Now that temperatures are finally rising and spring is in the air, it’s time to consider completing some spring cleaning tasks for your yard. Yards that are left unkempt not only look unsightly, but they also aren’t able to maximize their growing potential throughout the season. We’ve come up with a spring yard cleanup checklist to help you get your yard nice and tidy in time for spring and summer outdoor activities.
- Check for lawn damage and prep for reseeding.
While your grass can withstand cold winter temperatures while hibernating, sometimes you’ll end up with damage from traffic, road salt, or disease. Prepare to reseed damaged areas by removing dead areas with a heavy square metal rake. Then, apply a ¼ layer of compost to help give seeds a jump-start when it is time for planting.
- Prune dead and damaged branches on shrubs and trees.
Any branches that have been damaged by winter weather should be trimmed back to keep your shrubs and trees happy and healthy throughout the growing season. If you have hedges, use hand shears to shape them as electric shears can cause damage that prevent the hedge from being able to grow a nice thick outer layer. Prune summer-flowering shrubs, such as Rose of Sharon, before buds swell, but wait to prune spring bloomers, like forsythia, until after they flower.
- Cut back and divide your perennial plants.
To start, prune flowering perennials to a height of 4 to 5 inches and ornamental grasses to 2 to 3 inches. This helps to encourage vigorous new growth. As soon as the ground has thawed, it is safe to dig up perennials to thin your beds or transplant them to other areas of your yard. Make sure to leave at least three stems per clump. Cut back any rose canes that have been damaged to about 1 inch below any blackened areas.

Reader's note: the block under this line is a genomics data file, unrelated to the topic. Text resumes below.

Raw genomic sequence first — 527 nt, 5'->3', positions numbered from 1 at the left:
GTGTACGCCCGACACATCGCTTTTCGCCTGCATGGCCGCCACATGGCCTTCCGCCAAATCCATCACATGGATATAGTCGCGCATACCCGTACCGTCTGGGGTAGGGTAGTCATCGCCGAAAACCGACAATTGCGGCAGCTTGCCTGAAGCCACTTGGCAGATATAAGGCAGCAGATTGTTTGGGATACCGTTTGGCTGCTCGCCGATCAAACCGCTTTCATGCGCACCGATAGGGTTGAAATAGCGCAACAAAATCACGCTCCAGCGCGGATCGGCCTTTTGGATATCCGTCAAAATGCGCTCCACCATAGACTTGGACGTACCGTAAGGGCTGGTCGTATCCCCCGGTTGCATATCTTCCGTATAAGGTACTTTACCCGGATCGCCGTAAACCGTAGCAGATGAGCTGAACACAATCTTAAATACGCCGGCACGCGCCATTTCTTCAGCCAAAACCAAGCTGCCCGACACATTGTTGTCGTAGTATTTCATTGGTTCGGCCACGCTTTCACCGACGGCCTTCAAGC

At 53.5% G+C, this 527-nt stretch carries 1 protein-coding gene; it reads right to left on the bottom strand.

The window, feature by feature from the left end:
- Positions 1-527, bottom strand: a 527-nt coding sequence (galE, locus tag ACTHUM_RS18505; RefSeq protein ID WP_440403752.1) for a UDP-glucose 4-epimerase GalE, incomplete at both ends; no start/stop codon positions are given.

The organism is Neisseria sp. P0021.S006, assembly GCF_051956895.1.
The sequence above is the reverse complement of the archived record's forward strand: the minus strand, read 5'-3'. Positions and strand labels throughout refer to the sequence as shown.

- Clean up fallen leaves and debris.
All leaves, dead foliage, or remaining dead annuals should be cleaned up and removed from your yard. Now is also a good time to remove any mulch that you plan to replace, which also allows you to see heaved plants that need to be tamped back into the ground.
- Start your compost pile.
If you choose to compost your yard waste, now is the time to start your new compost pile with the debris and old mulch that you’ve collected from around your yard. Shred leaves and chip branches over ½ inch in diameter if you can, or add a bagged compost starter to give the pile a boost. Make sure to keep it evenly damp, and aerate it with a pitchfork every two weeks.
- Tidy up paths and patios.
If any decorative gravel has moved out of its boundaries during the winter, now is the time to rake it back to where it belongs. Order more gravel to fill any areas that are thin or bare. Remove any pavers that have been heaved by winter freezes, tamp down and add base material as needed to get it back to level. If you have flagstones, refill joints with new sand or stone dust as needed.
- Replace or repaint wood fences and trellises.
Start by checking that all posts are still securely in the ground, then remove any badly damaged pickets, boards, or lattices. Next, scrape off any loose old paint and sand smooth for the best results. Install new wood and perform any required patching with wood epoxy. Once temperatures are above 50 degrees, you can apply your new paint.
We hope this checklist has helped inspire you to get your yard back in shape this spring. If you simply don’t have the time or the patience to do your spring yard cleanup, we offer many different services to meet your needs. Give us a call to set up a free estimate today!